Keywords:Antarctica, Microseisms, Storms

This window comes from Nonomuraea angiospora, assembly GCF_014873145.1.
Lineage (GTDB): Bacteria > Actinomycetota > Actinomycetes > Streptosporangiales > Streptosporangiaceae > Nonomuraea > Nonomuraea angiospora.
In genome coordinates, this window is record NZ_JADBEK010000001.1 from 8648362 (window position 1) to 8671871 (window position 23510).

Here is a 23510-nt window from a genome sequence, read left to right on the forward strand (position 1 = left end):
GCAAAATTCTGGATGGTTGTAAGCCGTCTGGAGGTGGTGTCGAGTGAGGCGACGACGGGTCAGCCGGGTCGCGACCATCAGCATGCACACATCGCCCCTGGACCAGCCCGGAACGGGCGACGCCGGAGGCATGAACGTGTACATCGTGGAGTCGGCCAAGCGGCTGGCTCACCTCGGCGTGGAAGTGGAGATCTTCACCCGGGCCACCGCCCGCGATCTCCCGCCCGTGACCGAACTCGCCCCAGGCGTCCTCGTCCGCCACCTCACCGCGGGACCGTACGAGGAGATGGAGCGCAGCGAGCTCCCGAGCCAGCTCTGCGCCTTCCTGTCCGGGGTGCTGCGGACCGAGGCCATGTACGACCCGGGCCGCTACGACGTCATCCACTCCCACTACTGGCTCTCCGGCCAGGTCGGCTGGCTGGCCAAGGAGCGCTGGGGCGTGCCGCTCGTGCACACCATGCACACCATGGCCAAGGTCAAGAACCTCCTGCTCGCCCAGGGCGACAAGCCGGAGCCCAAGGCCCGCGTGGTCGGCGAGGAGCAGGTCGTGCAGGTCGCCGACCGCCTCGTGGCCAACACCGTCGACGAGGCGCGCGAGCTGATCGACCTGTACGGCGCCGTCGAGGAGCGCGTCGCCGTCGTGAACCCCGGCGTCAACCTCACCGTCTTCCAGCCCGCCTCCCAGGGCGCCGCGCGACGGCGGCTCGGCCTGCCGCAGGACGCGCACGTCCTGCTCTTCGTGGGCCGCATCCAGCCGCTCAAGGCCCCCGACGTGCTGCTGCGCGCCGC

Antarctica is ideally situated for microseism studies because it is surrounded by the Southern Ocean where storm systems are relatively uninhibited by landmasses. Furthermore, the seasonal advancement of sea ice over the surrounding continental shelf has the effect of damping microseism generation in coastal waters. Until recently, ocean-sourced microseism studies in Antarctica have been limited to single station investigations leading to unconstrained microseism source locations. We present results from a 60 km aperture array deployed for two months on the Whillans Ice Stream, West Antarctica. We beamform month- and day-long stacks of noise correlograms to determine the prevailing noise source direction and the velocity of propagating waves for several frequency bands. Single-frequency (~15 s) Rayleigh wave microseisms are located to three coastal source areas of strong microseism generation around the continent with their intensity heavily modulated by the local sea ice extent. Long-period double-frequency (9–11 s) Rayleigh wave microseisms are generated in the deep ocean and correlate with ocean wave hindcast modeling. These deep ocean-sourced microseisms remain strong throughout the year and are relatively independent of sea ice variations. Short-period double-frequency microseisms (5–7 s) are found to contain both coastal-sourced microseisms and deep ocean-sourced body wave microseisms. The strongest arrival in this band is often observed to propagate faster than the predicted fundamental mode Rayleigh wave, slower than potential body waves, and so is interpreted to be an Lg phase propagating through Antarctic continental crust. Lg sources are likely Rayleigh wave conversions at the ocean-continent transition and body waves are modeled to be sourced in the deep ocean. Lg phase generation is switched on only as sea ice retreats over the continental shelves, potentially leaving only deep ocean, body wave sources throughout the winter months.